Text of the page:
We are witnessing a transition from concrete inherited assets as the basis for wealth, to the more liquid and transferable intermediary of money itself. This ‘new money’ is less tangible, intangible even, as it passes via scraps of paper through the hands of a new class of bankers, dealers and speculators, each skimming what they regard as their share where the game is played; the Bourse (Stock Exchange) and its side-markets. We also see the associated dispossession and humiliation of some of the decaying landed gentry who symbolise ‘old money’.

Saccard, who is as scheming and amoral as ever, creates a new bank, the Banque Universelle, which Zola based on a number of genuine institutions of the period which swung from boom to bust, such as the scandal-ridden Credit Mobilier. Rather than investing in the concrete projects whose promise inspires many of its investors, the Banque Universelle is revealed as a mechanism for the creation of more ‘paper value’ by any means, legal and illegal. But Saccard himself is not exclusively motivated by the promise of riches. He thrives on the chase, and it is the torrential flow of money rather than its accumulation which keeps him going.

The other principal character, Caroline Hamelin, provides the moral compass. Her relationship with Saccard creates the central tension which powers the story. Caroline admires the vision, energy and creativity which Saccard displays for money’s constructive potential. But Saccard is hopelessly compromised, addicted to the game, refusing to play by the rules. His overreach is what leads to his second collapse. His energy is transient and liquid; flowing rapidly and carelessly through whatever vessel-project happens to be at hand.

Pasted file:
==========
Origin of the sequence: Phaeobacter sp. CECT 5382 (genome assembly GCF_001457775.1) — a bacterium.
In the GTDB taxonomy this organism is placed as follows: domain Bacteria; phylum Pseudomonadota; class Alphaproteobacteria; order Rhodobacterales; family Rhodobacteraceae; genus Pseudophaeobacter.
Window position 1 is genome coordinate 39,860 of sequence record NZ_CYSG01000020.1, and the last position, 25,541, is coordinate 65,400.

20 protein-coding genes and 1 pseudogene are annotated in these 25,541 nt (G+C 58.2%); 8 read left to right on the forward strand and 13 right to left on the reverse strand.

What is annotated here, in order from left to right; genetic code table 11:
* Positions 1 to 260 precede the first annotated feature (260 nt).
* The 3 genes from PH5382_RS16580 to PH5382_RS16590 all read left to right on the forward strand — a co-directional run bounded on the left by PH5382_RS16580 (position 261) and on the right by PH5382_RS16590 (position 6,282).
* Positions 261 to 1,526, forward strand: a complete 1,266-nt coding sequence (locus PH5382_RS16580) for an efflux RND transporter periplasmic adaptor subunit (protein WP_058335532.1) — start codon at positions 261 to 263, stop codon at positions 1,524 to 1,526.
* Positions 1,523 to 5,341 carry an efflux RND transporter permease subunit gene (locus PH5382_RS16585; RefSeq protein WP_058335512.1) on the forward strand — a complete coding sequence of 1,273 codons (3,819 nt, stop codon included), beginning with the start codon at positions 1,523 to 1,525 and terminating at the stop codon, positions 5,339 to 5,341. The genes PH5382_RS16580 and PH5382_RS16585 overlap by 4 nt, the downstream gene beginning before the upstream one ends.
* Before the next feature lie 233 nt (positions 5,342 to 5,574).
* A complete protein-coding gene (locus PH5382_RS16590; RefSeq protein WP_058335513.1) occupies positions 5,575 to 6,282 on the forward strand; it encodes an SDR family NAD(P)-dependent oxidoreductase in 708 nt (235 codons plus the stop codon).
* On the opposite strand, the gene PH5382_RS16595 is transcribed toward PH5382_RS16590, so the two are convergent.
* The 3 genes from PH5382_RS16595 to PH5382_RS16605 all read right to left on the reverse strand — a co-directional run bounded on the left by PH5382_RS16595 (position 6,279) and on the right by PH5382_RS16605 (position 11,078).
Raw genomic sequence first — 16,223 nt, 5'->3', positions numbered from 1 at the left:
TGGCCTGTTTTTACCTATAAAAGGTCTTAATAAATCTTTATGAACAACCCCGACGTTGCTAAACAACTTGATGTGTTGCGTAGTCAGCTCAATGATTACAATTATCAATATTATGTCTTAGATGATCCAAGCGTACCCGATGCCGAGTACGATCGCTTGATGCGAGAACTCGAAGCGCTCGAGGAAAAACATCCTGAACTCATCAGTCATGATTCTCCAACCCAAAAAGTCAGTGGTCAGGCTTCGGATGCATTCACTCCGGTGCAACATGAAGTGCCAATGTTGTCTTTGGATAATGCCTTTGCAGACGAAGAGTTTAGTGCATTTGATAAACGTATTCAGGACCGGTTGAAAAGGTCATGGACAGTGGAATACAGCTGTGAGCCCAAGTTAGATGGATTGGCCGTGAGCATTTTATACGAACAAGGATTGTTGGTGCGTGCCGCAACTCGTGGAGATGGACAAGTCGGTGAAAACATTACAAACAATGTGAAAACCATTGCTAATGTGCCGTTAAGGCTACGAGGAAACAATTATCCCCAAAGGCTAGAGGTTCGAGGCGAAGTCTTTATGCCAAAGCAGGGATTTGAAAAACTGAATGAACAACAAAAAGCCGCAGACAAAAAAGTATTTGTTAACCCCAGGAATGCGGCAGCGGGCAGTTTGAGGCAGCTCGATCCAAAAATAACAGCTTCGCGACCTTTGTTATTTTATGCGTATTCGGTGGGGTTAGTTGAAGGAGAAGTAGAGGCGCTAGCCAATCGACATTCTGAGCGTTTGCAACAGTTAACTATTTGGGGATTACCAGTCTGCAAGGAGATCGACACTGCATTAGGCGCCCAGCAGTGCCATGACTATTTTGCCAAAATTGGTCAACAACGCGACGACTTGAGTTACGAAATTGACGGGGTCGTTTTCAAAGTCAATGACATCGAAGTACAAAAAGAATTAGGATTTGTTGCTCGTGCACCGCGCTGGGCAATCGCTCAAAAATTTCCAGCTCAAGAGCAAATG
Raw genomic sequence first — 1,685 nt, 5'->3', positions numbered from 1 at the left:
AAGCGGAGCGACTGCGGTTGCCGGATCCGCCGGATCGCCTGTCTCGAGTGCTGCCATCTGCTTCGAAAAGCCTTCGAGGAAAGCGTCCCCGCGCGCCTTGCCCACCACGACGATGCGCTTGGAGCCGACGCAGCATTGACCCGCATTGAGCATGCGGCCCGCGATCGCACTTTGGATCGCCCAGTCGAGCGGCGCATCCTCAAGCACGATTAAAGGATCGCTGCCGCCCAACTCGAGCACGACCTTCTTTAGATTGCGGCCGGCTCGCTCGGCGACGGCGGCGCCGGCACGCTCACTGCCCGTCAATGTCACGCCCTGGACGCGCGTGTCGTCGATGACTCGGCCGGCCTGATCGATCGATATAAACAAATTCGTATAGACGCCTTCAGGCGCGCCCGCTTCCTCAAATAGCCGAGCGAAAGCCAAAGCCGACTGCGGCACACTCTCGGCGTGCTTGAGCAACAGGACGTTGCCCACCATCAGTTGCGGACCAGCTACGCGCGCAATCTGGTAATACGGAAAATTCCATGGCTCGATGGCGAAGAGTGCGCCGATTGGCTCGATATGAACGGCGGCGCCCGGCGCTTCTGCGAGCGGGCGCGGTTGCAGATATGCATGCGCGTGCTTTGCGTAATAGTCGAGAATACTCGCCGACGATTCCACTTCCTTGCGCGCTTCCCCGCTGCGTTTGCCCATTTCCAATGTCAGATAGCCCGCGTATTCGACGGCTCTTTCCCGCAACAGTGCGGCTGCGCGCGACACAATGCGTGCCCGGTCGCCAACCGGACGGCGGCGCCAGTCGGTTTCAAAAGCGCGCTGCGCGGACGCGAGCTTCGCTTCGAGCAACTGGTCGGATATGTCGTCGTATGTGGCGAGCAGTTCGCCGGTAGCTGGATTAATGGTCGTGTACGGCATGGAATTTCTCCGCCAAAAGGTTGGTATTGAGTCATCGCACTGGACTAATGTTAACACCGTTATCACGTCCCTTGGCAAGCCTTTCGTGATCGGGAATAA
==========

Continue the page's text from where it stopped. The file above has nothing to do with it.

In contrast, what enthuses Caroline is the actual promise of the overseas ‘civilizing’ projects which Saccard claims to believe in:

“The vast maps and watercolours which so often made her dream of those far-off lands… a land that science was about to waken from its filth and ignorance. What fine, great things were waiting to be achieved! Gradually she began to visualize new generations and a stronger, happier humanity springing from the ancient soil, once more beneath the plough of progress.”

But she also knows enough about the rules to understand that there are legal requirements to protect investors, and she confronts Saccard with her reasoning:

“I would like it if, instead of these shares … that you’re launching, you only issued bonds… I now know that one cannot speculate in bonds, and that a bondholder is simply a lender who earns a certain percentage on his loan without having any part of the profits.”

Caroline would prefer capital to be tamed, but Saccard replies with his version of ‘greed is good’: